macro cats eye


4. Things with intricate patterns – If you're housebound, think about things that have small patterns that are often overlooked by the naked eye. Do you have a vase or ornament with an interesting print? Old currency, coins and notes also make great subjects.


5. Textures – Things like carpets, rocks, and brickwork can all make great abstract macro images, in fact, fabrics of all kinds. Have an embroidered cushion or artwork? Get up close and see how you could capture it!




Indoors or outdoors?

It's a big question but the fact is you can do either relatively easily. Ideally, you want an overcast day to diffuse the light unless you're specifically after a harsh shadowy look. You can always use reflectors as mentioned earlier, to help even out the light. If you're shooting indoors then setting up next to a window for a natural light source is a great idea.



bokeh bee


When you shoot using wider apertures to let more light in, the focal range becomes shallower and this means that the background of the shot is thrown out of focus. If that background features dappled light or bright elements, then you can get bokeh. The term bokeh refers to the circles created by the lens. The more aperture blades the lens features, the rounder the bokeh will look.

Learn more about creating it here: Create great bokeh following these simple steps


Direct light vs shaded/diffused light

To some extent, this will depend on your subject. As a general rule, you want to diffuse the light if you can to get rid of harsh shadows on your subject. If it's not cloudy, a muslin sheet can be used to create shade.

One subject where direct light does work a treat is with dewdrops. Getting the sun glinting off the dew can create a magical, jewel-like feeling to the photo. Experiment to see what works best with your chosen subject.


What time of day is best to shoot?

Again, the time of day can depend on your subject but generally, avoid shooting around midday as this is when the sun is highest in the sky creating difficult shooting conditions.

If it's overcast, this doesn't matter so much. But in the evenings and mornings, the light is generally more flattering. As mentioned before, shooting early in the morning is best to shoot dewdrops and insects which will be more sluggish at this time.


How to brighten the shot when using extension tubes

extension tubes


As we mentioned before, using extension tubes is a great way to get closer to your subject but the sacrifice you make is the amount of light getting to the sensor because the max aperture you can use is reduced. One way is to use a strobe flash, or on-camera flash to lighten the shot when you press the shutter. If this gives to harsh of a result, try covering the flash with a muslin or plastic diffuser to make the result less harsh.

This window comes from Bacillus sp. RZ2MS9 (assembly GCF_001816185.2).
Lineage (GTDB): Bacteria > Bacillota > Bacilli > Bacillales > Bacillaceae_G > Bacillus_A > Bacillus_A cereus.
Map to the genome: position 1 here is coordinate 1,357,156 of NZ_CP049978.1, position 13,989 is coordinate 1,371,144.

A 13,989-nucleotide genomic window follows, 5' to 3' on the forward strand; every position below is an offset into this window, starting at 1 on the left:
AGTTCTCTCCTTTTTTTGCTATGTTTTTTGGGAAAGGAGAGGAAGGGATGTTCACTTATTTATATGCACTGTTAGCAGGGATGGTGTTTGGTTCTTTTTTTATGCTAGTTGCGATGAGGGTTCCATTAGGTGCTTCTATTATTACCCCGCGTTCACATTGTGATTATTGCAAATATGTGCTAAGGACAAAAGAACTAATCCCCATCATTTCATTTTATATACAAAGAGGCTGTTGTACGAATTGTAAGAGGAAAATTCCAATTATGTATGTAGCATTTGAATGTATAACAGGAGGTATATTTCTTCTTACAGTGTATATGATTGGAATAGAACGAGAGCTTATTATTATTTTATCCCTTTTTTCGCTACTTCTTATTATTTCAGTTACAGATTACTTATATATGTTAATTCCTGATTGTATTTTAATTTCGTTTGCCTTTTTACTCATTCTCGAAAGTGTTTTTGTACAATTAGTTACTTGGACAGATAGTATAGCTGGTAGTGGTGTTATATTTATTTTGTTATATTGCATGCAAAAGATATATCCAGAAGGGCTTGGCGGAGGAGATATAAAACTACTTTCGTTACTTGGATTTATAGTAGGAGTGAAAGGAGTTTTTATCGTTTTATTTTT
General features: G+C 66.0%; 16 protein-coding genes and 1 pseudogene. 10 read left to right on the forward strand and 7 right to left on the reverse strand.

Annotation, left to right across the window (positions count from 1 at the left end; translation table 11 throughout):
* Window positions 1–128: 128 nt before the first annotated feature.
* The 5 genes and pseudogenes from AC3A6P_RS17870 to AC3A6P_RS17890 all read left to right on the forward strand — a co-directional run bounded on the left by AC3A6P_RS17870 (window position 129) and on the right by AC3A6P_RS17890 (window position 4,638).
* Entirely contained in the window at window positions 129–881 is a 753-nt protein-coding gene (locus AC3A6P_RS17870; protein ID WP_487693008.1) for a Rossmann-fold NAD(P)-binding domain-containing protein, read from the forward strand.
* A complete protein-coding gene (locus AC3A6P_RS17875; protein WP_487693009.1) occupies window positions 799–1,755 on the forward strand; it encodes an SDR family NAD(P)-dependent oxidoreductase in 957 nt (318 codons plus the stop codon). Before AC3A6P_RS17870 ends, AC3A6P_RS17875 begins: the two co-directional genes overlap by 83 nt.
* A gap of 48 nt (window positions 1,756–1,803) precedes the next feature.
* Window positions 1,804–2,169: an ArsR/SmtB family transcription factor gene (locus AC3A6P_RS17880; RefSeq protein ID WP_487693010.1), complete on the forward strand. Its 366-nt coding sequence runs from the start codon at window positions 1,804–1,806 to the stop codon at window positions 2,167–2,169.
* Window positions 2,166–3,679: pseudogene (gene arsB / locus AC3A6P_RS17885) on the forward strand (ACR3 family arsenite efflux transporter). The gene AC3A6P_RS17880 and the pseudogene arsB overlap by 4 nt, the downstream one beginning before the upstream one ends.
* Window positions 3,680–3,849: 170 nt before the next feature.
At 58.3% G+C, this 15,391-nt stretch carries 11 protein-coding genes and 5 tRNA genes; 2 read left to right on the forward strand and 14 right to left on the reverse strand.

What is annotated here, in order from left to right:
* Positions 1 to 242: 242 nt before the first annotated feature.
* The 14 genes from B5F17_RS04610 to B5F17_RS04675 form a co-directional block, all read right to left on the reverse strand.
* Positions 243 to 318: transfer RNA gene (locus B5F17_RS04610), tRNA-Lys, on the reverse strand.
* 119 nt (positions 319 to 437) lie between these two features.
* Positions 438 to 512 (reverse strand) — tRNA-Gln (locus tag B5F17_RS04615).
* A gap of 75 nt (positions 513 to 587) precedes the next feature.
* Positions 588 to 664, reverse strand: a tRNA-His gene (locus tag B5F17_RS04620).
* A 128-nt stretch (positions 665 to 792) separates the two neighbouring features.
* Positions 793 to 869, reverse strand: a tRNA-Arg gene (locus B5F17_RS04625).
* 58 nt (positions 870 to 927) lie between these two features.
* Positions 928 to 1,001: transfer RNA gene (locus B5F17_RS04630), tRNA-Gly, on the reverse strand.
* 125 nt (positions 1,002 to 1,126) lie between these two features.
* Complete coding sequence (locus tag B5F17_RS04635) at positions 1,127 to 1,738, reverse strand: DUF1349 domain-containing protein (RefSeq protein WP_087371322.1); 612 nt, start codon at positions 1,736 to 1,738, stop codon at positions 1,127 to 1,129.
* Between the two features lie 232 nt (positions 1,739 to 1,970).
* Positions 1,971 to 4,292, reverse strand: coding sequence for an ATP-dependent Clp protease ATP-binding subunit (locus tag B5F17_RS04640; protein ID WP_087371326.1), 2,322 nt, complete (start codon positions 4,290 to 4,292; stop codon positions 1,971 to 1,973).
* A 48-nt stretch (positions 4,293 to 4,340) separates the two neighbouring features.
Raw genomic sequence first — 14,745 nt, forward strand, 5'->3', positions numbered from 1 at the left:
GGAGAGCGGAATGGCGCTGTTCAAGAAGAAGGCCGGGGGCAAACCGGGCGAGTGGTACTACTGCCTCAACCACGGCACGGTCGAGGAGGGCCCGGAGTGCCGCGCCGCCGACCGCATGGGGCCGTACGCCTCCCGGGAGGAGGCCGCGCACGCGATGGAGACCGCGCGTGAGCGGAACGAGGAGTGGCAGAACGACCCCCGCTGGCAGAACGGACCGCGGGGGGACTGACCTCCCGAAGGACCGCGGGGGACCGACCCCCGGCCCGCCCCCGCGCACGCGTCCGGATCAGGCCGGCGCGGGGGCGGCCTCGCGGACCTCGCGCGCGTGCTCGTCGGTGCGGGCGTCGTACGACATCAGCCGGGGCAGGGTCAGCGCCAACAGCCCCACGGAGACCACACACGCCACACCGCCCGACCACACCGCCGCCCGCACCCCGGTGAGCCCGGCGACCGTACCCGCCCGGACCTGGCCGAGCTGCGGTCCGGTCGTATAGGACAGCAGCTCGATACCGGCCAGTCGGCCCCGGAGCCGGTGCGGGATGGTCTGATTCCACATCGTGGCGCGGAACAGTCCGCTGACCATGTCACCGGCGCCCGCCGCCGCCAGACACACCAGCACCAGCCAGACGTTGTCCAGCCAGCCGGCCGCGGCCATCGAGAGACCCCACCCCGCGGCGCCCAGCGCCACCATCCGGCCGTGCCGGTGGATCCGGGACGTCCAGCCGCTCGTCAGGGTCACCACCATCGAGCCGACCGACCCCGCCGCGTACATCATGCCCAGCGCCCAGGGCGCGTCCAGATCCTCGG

You can also use reflectors to try and combat dull images and introduce more light onto the subject.


How do you get the perfect focus when shooting macro?



One of the best things you can do if you're able to is use manual focus for your shoot. If you're shooting with a DSLR or mirrorless camera, this will be a lot easier.

You will need to set up your shot on a tripod to keep everything stable and in order to ensure a precise focus. Very slight changes in focus on a macro subject can bring a whole new area of the subject into view so keep checking your camera screen's live view to see what the shot is shaping up like.

Once you've got your camera precisely set up, you might think it's easier to move the subject slightly rather than alter the camera setup. You can use a ruler to measure precisely the amount you move the subject.


Focus stacking

stacked vs not stacked

Left: Not stacked, Right: Stacked


Focus stacking is a method to allow you to get more of the subject in focus in the final image. Because the field of focus can be shallow when shooting close-up, you'll probably find that only a small part of your chosen subject is in focus.

To combat this, we can take several shots with everything in the exact same position, and just slightly adjusting the focus point for each new capture. The images are then stacked together in post-processing software to create one image where more of the subject is in focus. It's commonly known as focus stacking. Some cameras will give you a mode to do this in-camera, such as the Olympus Stylus Tough TG-4, which took the above images.

Focus stacking can be tricky – as we mentioned, you need everything to be very stable and immobile for it to work. This is because you're going to stack all the images together later, and if the frame varies slightly, things won't match up when they stack, giving you a blurred result.

It might be worth investing in a remote release for this, to avoid any vibrations when you press the shutter. The number of images you'll need to shoot will vary, but it could be anything up to 50 frames to achieve the right effect.

Adobe has an article on how to achieve the technique in Photoshop CC on their website but ePz does have a couple of focus stacking tutorials, too: 


Still, want more macro photography techniques?

Check out these macro techniques to learn more about how to shoot specific subjects: 


Why not share your macro images below – we'd love to see them! Or, alternatively, upload them to the ePz Gallery